Jan 15, 2013 Oak Park Pit Bull Sends Fox Hound To The Vet

Oak Park - A couple of weeks ago, I was going out to my garage-parked car with my briefcase, a cup of coffee and our American foxhound mix Lucy, who was on a leash. I bring her to my daughter's house most mornings where she gets to play with her dog.

As is my normal routine, prior to putting her in the car, I opened the garage door leading to our alley and before I knew what had happened my dog bolted out of my grasp and was in an all-out fight with a pit bull who was also leashed and walking with its owner down our alley. I found out that the dog's owner is not a resident of our immediate neighborhood.

Before I knew it, I had dropped everything I had and found my adrenaline-charged self prying my dog out of the jaws of the pit bull. The short version of the story is that my dog survived, but not without a trip to the vet, numerous scratches and lots of pain. With the help of her loving family and some antibiotics she will be fine. The incident was disturbing in many ways, most of which became clear to me after it was over.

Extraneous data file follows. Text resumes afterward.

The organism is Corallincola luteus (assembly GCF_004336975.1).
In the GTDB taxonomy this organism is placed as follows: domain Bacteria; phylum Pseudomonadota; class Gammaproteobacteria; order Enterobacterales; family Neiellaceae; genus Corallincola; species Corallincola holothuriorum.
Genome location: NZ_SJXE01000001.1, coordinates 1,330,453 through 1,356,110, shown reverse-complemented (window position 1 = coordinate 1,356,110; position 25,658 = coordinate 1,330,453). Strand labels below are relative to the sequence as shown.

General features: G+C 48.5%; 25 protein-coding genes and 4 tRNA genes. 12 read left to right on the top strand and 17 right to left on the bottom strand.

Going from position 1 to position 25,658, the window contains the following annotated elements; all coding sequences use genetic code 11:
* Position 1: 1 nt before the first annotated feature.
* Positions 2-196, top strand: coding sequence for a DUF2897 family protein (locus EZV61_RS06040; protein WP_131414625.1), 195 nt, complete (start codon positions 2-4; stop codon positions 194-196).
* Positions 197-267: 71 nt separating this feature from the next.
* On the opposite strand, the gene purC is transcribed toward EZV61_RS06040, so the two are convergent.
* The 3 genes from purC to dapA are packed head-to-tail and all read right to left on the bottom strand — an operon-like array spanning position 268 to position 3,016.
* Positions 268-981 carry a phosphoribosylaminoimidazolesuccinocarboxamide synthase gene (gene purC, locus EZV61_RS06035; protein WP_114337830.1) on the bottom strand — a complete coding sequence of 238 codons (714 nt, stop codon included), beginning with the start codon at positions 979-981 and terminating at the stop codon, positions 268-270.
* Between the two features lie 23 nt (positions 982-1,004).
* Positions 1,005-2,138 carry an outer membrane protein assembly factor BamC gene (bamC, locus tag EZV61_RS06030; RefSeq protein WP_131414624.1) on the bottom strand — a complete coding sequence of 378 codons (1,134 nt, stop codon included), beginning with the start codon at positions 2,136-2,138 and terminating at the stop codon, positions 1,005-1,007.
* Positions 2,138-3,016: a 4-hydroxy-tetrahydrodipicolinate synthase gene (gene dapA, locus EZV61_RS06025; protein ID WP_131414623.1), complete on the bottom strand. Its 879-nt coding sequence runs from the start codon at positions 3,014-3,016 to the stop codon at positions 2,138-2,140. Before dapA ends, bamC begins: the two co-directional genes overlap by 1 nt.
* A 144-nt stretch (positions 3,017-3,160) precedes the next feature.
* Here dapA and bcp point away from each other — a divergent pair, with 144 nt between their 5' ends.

My dog does not have an aggressive personality. However, like most dogs, she will go into protective mode if threatened and a growling pit bull a couple of feet from the apron of our garage constituted a major threat to her and me. She reacted as most dogs would, probably even protecting me over her, and I feel very lucky that neither one of us were hurt more seriously.

In hindsight it would be easy to say I reacted foolishly, but I am sure I acted like many of us would. I was so startled that when adrenaline took over I pulled my dog away with my hands inches from the pit bull's mouth. The reaction of the owner of the other dog was to shriek at the top of her lungs.

I feel strongly that the woman walking this dog had no business in our alley. Use the sidewalk. If you have a dog that is potentially dangerous, put a muzzle on it. Alleys are an extension of our yards. There are no sidewalks there. Respect the fact that we, as homeowners, should be entitled to a bit of privacy. I don't want to have to worry every time I open my garage door that I have to brace myself for the "surprise" that might be out there. I don't want anyone in our alley for any reason unless they belong there. Especially someone with a potentially dangerous dog. I don't linger in your alley ... please don't linger in mine.

Eric Priceman

Oak Park

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